Saturday, 21 July 2012

Interview with a pro James Panayi – ex Watford, Apollon FC defender and QPR trailist

 Hello, I'm Callum Rivett and this week for The Football Front, I'm doing something a little different. I've gotten myself an interview with an ex-pro -- James Panayi. He's my PE teacher, a very good one at that, and he kindly agreed to do this interview, so I thought I'd share it with you. It actually made me more aware of his footballing talents - he clearly was a good player. Also, it made me realise how much he had been through to "nearly make it" as he put it. From Luton Town's youth academy to astonishing racism in Cyprus, this is James Panayi.  

Q: How long did your pro career span?

A: I first started with Luton Town, when I was 13 years old, for one season, in the academy. I then trained for Charlton for a year, and when I was 15 I was offered a trail with Watford, which resulted in myself being offered a two-year school boy contract, like an apprentiship, in 1996 to 1998 on £45 per week. I was offered a pro contract, originally a two-year but upped to four, on £300 per week. I spent one year as a pro in the reserves. Then in 1999, I made my debut for the first team versus Coventry at Highfield Road, which was live on Sky’s Super Sunday, so that was pretty exciting. I played the next game as well, at Hillsborough against Sheffield Wednesday, but was then dropped meaning I missed the game against Newcastle where I would have had to mark Alan Shearer, who at that time was one of Europe’s hottest marksmen, so I was gutted. I was injured over Christmas, and didn’t play the rest of the season and had to have two operations on my shoulder. The next year in the Championship [then Division One] - so against Coventry and Wednesday was in the Premiership - I played eleven games. The stand-out game being a 4-1 win over Norwich City. I was offered a two-year contract, which I first turned down, then the management changed. It used to be Graham Tayler, ex-England manager, but he was retiring so it turned to Gianluca Vialli. I went and played on the pre-season tour, but fell out of favour, then I wasn’t offered a new deal, so I left when my contract expired and had a trial at QPR. I played against Celtic in a friendly infront of a packed Loftus Road, so that was good. I wasn’t offered a contract, and when I was considering hanging up my boots and stopping, there was a last-minute offer from Cypriot side Apollon Limassol. They had tax-free pay but a different wage structure, so I didn’t get paid for two or three months. I didn’t realise, but they were a right-wing club, in terms of politics, and the first game was versus a left-wing team [AC Omonia] and I looked around the ground and there were banners of swastikas, and loads of flares. I will say that I was put off a bit by it, and when I was paid, I went home and studied a journalism course for two months. I got pieces published on Football365’s website, then did some coaching. I decided that I wanted to go to university, so in summer 2003, I did, and now, well, I’m PE teacher at Flegg High School. But now I try to avoid playing, and I'll only play if it's for fun.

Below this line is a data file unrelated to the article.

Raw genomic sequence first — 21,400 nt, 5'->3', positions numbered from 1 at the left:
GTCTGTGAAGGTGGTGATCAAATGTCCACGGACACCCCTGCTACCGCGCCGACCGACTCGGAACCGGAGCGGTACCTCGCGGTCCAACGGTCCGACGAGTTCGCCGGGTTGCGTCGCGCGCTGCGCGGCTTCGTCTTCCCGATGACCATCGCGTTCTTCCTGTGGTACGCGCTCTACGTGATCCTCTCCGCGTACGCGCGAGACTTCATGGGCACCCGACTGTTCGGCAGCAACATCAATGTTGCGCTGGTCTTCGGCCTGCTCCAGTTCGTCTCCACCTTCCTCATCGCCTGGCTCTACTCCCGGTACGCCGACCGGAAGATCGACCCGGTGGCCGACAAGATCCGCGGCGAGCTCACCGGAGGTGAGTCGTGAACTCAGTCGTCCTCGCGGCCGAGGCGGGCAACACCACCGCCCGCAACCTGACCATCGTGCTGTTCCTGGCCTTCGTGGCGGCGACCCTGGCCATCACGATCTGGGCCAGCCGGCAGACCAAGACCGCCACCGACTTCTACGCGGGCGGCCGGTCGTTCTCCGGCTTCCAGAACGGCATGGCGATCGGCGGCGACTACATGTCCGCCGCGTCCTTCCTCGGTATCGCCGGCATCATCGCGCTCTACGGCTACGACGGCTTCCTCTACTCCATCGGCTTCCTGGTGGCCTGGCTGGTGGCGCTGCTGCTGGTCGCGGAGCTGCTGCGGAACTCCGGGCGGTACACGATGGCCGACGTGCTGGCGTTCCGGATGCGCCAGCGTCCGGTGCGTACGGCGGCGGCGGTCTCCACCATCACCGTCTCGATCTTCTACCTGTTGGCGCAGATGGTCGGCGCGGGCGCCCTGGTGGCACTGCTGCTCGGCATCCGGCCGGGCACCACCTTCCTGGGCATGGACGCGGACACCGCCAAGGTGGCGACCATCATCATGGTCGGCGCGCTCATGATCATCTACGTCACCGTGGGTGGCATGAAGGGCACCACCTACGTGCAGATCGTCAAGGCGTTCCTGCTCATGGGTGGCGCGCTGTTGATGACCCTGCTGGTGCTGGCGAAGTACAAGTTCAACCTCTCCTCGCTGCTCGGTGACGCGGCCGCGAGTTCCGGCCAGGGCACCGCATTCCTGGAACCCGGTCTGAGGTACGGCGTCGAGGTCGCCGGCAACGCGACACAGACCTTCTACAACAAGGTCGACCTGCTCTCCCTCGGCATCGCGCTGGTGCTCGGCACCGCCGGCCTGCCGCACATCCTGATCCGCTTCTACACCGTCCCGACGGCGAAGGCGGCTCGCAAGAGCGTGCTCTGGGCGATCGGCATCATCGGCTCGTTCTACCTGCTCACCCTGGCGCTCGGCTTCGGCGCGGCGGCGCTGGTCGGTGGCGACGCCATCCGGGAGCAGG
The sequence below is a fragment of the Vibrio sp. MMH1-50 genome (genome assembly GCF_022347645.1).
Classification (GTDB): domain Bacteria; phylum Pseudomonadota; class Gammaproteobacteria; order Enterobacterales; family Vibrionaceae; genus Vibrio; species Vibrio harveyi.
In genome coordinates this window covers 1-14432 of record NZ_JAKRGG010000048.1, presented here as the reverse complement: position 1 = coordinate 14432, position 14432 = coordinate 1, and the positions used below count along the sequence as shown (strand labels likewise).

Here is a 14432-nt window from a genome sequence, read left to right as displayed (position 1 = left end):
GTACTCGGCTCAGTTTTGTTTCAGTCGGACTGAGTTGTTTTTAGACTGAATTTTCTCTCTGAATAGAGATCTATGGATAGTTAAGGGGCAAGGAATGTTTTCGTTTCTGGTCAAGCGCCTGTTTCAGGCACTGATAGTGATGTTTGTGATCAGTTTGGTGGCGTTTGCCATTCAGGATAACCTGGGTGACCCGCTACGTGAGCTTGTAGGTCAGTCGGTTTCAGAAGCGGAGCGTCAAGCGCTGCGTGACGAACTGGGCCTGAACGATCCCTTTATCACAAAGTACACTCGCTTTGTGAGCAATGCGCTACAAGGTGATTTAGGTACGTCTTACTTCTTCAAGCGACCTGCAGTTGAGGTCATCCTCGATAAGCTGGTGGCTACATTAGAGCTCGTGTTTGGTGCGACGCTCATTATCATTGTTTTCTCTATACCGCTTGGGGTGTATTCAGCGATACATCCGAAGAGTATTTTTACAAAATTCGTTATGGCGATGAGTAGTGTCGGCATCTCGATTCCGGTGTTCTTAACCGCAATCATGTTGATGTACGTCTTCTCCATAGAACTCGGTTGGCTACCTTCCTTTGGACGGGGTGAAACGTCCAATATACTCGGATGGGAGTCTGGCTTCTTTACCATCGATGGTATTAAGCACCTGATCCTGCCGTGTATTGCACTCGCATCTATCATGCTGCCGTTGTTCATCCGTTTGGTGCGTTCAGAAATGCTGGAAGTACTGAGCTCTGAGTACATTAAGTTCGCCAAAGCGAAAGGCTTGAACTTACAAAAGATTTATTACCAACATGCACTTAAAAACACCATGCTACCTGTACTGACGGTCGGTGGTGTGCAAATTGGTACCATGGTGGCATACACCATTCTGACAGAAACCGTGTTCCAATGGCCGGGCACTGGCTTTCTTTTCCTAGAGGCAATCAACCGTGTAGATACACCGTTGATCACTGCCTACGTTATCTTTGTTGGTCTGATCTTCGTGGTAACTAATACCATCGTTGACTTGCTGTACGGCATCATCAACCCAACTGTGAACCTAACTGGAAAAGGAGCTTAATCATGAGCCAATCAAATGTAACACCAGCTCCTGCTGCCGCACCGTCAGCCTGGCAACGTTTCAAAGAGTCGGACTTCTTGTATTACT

Q: Who was the best player you played either with or against?

A: Against, there were a few good players, but it has to be Rio Ferdinand. I played against him when he was in the West Ham youth team, he was 17 I think, and he’d already made his debut in the first team. He was an absolute Rolls-Royce, and West Ham has one of the best youth set-ups in the world, we never beat them. We beat teams like Man United, Arsenal, but we never beat West Ham. With, it is probably Charlie Miller, who signed from Rangers. He was the worst pro, an absolute disgrace – a borderline alcoholic, massive gambler, but the best player.

Q: What was your biggest regret?

A: Not appreciating what I had at the time. Not working hard enough. I almost became the stereotype, moan if we had double session, moan if we didn’t have a day off, moan if we had fitness training. Players worse than me have got further than me, some of my mates are millionaires. Am I bitter? Nah, I just didn’t try hard enough.

Q: Best moment in your career?

A: There was a few. I’m a big Tottenham fan, so playing in the reserves against them at White Hart Line has to be up there. But my debut at Highfield was amazing – it was a mix of cacking your pants and excitement.

Q: Who was the joker in the dressing room?

A: Me, wasn’t it? (laughs) Nah, Charlie Miller was funny, Noel Williams – he was a funny, funny guy. If you got him, he would not stop until he got you back, and got you back hard. Briefly there was Ian Holloway, he was a good character and a funny guy.

Q: If you could sum up your career in one word, what would it be?

A: Crikey. Probably ‘nearly’. I was nearly there, but didn’t work hard enough.

Follow Callum on twitter: @CJRivett12. You can find more of Callum's work here.

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